Black history and HBCU basketball come together in the ESPN documentary “Black Magic”
By Add Seymour Jr.
There weren’t a lot of flashbulbs popping when Earl Lloyd stepped onto the basketball court for the Oct. 31, 1950, National Basketball Association game between the Washington Capitols and the Rochester Royals.
It hardly made ripples in the sporting world at the time. But the little-known Lloyd’s appearance – the first time an African American played in an NBA game – was one of the first salvos in a decade of historic change for African Americans.
It’s those kinds of black history stories that director Dan Klores wants to share through his ESPN documentary, “Black Magic.”
“I hope that ‘Black Magic’ is the type of film that resonates all around the country, no matter one’s race, because it tells people about the incredible history, contributions and pride that characterizes historically black colleges and universities,” Klores said in a telephone interview.
The Atlanta University Center community will hear that story during a Monday, Feb. 4 screening of a condensed, two-hour version of the film at Sale Hall’s Chapel of the Inward Journey from 7-9 p.m. followed by a question-and-answer session with Klores, Lloyd and NBA legend Earl "The Pearl" Monroe. Ron Thomas, director of the Morehouse Journalism and Sports program, will moderate.
“Black Magic” also has a Morehouse connection with Samuel Jackson ’72 as one of three narrators for the documentary. The others are jazz great Wynton Marsalis and NBA player Chris Paul of the New Orleans Hornets.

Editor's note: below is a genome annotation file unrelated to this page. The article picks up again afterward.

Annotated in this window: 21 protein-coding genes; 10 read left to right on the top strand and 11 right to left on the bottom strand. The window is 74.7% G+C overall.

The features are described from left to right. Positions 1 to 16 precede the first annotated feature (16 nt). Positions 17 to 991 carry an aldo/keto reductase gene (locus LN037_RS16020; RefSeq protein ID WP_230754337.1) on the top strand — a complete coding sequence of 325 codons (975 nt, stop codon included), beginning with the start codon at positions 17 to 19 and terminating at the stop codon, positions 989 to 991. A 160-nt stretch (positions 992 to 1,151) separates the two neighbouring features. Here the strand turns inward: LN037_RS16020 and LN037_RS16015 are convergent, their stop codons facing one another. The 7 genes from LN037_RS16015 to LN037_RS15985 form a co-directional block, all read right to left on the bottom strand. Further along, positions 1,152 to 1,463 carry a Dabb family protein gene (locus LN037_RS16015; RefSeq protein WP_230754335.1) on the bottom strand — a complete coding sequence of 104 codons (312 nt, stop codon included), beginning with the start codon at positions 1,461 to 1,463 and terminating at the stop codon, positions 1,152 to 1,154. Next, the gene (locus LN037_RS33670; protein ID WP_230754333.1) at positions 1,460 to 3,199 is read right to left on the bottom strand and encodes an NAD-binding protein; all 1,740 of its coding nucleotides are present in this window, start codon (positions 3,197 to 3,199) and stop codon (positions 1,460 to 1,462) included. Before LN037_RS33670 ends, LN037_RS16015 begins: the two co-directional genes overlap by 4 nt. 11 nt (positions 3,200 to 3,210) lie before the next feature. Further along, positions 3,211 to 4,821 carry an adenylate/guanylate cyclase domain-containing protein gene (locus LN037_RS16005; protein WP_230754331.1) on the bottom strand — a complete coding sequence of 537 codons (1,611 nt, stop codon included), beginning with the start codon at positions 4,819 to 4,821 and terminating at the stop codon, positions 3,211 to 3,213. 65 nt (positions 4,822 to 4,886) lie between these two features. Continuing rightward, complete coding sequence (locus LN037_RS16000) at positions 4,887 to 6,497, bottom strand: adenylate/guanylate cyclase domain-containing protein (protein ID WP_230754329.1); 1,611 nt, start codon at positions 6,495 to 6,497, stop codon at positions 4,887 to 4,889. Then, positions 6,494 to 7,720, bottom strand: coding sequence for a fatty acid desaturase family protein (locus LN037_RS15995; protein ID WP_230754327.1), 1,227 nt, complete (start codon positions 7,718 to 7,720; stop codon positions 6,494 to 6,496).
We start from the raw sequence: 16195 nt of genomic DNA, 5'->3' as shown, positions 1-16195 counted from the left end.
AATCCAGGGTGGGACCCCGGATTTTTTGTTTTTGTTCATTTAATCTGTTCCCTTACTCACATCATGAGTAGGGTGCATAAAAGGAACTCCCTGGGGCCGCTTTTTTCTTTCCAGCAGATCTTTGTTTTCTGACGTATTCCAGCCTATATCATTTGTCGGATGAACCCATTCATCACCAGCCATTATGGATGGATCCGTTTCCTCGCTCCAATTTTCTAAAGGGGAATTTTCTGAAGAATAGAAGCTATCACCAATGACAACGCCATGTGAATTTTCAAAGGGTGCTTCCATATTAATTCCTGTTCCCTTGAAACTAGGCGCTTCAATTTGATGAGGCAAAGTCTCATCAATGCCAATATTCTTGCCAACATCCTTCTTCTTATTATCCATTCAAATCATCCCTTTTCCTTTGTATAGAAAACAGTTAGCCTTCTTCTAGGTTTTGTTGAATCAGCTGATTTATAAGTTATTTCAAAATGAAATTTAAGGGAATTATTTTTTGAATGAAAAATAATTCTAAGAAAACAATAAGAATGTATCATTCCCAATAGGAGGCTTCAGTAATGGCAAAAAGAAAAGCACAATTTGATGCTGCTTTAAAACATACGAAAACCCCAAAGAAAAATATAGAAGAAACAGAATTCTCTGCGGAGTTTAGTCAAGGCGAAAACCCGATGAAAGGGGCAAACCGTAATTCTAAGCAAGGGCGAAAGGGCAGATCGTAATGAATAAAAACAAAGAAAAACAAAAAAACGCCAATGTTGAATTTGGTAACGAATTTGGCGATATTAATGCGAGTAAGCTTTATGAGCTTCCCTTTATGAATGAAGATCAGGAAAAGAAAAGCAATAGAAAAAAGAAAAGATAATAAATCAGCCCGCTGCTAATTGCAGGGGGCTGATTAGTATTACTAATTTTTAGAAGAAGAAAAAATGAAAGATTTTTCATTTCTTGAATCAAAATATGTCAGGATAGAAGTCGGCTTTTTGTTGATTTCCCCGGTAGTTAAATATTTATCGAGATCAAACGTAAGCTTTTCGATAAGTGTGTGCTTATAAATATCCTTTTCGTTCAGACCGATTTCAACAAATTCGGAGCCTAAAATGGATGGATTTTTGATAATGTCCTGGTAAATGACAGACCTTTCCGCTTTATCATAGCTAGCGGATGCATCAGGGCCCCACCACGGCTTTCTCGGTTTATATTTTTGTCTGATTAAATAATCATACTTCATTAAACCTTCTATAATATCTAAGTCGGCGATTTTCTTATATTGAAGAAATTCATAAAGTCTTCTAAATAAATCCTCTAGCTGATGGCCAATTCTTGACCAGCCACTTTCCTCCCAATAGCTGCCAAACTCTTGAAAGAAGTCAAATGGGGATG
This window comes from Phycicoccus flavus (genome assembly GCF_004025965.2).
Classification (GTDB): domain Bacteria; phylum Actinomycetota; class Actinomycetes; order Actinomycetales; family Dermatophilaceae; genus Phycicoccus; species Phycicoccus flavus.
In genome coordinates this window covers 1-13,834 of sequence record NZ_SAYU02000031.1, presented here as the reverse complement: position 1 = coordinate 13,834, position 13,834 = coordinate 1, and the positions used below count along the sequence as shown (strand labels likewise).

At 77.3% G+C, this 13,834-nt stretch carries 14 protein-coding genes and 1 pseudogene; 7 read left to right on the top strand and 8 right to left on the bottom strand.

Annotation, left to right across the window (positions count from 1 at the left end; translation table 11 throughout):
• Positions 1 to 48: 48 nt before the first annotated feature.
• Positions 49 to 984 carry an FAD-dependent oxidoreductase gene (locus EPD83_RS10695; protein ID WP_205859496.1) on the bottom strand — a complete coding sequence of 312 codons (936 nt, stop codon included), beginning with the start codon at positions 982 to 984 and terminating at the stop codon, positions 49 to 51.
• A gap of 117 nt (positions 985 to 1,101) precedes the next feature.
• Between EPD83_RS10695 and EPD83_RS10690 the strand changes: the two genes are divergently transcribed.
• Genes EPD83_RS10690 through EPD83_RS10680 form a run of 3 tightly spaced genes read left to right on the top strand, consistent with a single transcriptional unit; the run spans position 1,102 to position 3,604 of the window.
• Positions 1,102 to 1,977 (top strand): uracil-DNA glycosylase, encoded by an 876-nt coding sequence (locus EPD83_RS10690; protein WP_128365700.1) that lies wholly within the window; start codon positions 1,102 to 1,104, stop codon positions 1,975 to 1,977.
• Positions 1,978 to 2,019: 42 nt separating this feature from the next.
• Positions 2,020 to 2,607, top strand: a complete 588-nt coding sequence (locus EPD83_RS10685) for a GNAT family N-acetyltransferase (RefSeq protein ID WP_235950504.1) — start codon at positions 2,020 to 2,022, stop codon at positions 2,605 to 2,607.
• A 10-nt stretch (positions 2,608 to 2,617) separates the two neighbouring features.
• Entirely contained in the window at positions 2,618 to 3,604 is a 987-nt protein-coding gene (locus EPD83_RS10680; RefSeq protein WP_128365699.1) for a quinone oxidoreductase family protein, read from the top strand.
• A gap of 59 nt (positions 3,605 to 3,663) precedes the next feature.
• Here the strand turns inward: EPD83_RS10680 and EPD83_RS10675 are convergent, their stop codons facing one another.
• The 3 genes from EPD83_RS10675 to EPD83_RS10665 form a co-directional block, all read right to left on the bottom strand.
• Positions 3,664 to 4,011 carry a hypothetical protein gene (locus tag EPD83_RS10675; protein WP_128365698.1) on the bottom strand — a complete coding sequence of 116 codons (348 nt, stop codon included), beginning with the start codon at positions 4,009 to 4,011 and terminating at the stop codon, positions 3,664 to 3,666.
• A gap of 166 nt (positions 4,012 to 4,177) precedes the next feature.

“Black Magic,” which was co-produced by Monroe,” tells the story of the civil rights movement through the eyes and accomplishments of basketball players of that era who played at historically black colleges and universities like West Virginia State University, where Lloyd starred.
The four-hour documentary premieres on ESPN in two, two-hour segments on March 16 and 17.
The stories show how the civil rights movement and the plight of HBCU basketball players during this period are connected. For example, three students were killed during the 1968 Orangeburg Massacre after a protest over the desegregation of a local bowling alley. One of the slain students – who wasn’t even involved in the protest -- was a high school basketball player on campus at South Carolina State University for a recruiting visit.
“A lot of ‘Black Magic’ is going to be brand new history to anybody who sees it,” said Thomas, an author and former NBA beat writer. “We’ve heard some of the names, but I don’t think many people have seen them or heard their experiences.”
“It’ll also help people to realize the incredible amount of basketball talent at HBCUs up into the 1960s,” he said.
That talent included players like Monroe whose two All-American years in 1965 and 1967 at Winston-Salem State University bookends the monumental 1966 season when for the first time an all-black squad won an NCAA title as Texas Western defeated powerhouse Kentucky. The game is depicted in the movie “Glory Road.”
Both Lloyd and Monroe are members of the NBA Hall of Fame.
“I think the film is about men of extreme courage in the face of great injustice. A younger generation needs to see that,” Klores said. “They need to be reminded.”
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